The City of Homestead held their Committee of the Whole meeting virtually on Tuesday evening, Oct. 13.
Leading the agenda was a presentation from Sheryl Woods, president and CEO of the YMCA of South Florida.
Woods presented to the full council and the city manager, the YMCA’s plan to renovate the Homestead YMCA located at US1 and Campbell Drive. They are proposing a $10 million dollar renovation of the building, top to bottom, except for the roof and the exterior walls.
The Homestead YMCA has been closed since the onset of the pandemic and has not reopened.
Woods stated that the Homestead YMCA facility and preschool has been running at large deficit for many years. The YMCA lease with the City of Homestead is rent free with the agreement that all upkeep and facility management is up to the YMCA to maintain. The building has been in disrepair for many years, with memberships dwindling from a high of 1200 down to 800 at the beginning of Covid-19 when the facility closed.
The YMCA is proposing a partnership between them, the City of Homestead and Le Jardin who would sublease and run the pre-school facility, contribute capital ($3 million) for the renovation of their area, and pay a substantial lease to the YMCA. With the partnership they are asking for a 20 year lease from the city for the YMCA of South Florida and approval of a 20 year sublease with Le Jardin.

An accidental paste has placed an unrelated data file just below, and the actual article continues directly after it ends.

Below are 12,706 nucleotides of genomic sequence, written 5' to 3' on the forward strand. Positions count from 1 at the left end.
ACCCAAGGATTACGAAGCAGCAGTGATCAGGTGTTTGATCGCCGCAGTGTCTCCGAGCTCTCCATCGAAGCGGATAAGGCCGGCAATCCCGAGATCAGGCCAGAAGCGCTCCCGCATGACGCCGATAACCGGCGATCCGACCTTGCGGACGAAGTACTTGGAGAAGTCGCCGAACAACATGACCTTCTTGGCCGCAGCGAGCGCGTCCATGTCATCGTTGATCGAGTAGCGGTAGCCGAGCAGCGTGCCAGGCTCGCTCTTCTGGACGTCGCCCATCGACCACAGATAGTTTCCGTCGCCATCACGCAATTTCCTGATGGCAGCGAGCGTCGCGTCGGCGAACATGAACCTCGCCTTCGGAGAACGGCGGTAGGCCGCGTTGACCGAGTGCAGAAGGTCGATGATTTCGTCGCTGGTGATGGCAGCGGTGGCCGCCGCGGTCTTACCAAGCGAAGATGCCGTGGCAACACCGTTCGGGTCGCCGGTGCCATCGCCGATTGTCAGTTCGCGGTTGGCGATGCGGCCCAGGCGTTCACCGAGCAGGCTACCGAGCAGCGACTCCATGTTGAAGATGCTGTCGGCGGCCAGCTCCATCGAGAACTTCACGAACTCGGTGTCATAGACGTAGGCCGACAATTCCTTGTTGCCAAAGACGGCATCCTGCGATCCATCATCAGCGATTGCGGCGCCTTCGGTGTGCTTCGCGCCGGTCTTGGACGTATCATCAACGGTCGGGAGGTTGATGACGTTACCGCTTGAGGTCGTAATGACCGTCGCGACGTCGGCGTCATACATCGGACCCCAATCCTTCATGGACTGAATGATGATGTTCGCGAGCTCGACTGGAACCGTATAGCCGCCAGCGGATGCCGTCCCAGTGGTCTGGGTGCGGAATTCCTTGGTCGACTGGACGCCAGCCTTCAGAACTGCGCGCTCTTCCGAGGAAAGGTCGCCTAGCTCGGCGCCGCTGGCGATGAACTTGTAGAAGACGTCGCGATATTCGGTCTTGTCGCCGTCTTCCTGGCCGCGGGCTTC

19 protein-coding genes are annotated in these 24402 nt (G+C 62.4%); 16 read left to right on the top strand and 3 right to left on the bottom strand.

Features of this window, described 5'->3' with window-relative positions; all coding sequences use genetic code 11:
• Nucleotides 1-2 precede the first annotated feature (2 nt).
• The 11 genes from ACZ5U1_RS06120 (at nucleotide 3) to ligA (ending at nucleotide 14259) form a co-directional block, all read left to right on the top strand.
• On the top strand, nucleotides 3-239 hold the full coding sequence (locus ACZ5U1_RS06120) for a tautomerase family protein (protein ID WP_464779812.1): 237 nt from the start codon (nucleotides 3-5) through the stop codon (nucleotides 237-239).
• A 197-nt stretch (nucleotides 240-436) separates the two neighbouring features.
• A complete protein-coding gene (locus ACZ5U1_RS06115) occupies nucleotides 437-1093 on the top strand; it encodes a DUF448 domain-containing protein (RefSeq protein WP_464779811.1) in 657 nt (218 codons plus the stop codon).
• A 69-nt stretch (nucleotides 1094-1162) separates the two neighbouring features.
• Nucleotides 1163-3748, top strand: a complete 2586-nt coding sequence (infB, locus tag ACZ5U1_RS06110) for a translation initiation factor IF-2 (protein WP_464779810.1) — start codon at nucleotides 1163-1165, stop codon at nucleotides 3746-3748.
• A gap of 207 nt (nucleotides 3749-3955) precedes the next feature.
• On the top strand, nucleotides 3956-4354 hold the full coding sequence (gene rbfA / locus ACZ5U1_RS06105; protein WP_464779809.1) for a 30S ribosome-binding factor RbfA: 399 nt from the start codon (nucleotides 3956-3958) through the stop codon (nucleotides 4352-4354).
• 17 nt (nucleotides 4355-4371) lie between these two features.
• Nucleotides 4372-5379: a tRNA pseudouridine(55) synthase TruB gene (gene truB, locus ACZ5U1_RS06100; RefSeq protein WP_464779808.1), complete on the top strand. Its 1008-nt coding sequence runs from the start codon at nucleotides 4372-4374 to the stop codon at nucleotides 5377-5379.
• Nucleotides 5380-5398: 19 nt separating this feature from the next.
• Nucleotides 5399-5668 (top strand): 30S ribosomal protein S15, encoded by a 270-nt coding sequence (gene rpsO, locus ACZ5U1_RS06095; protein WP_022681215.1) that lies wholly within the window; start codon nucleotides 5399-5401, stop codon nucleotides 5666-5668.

They would also need the City of Homestead to agree to a $2 million investment over a 10 year period.
They intend to fast track the timeline with leases being signed by the end of the year, funding being secured by May 2021, construction starting June 2021, with a completion date of January 2022.
Mayor Losner opened the discussion to councilmembers.
Councilwoman Erica Avila asked why the membership had decreased. Woods mentioned that with a new 24-hour Fitness opening nearby members switched to a facility that is clean and state of the art. She noted that the Homestead YMCA had not received any major renovation to the interior since Hurricane Andrew.
City Manager Cate McCaffrey noted that CDBG funds had been used for some maintenance including to the roof, but agreed the YMCA had not performed a general overhaul.
Vice-Mayor Patricia Fairclough Staggers stated she was having a difficult time imagining where the City could possibly find the $2 million in funding requested.
“It’s like putting a band-aid on a broken leg.” Said Fairclough-Staggers.
Woods said that the decision to completely renovate the building came after the city contributed $175,000 in CDBG funds for renovation of a smaller locker room and its HVAC system. The YMCA was to put up matching funds for the $350,000 renovation. After some discussion the YMCA board felt that another “patch” was not a good use of the money.
“Instead, lets come up with a solution,” noted Woods.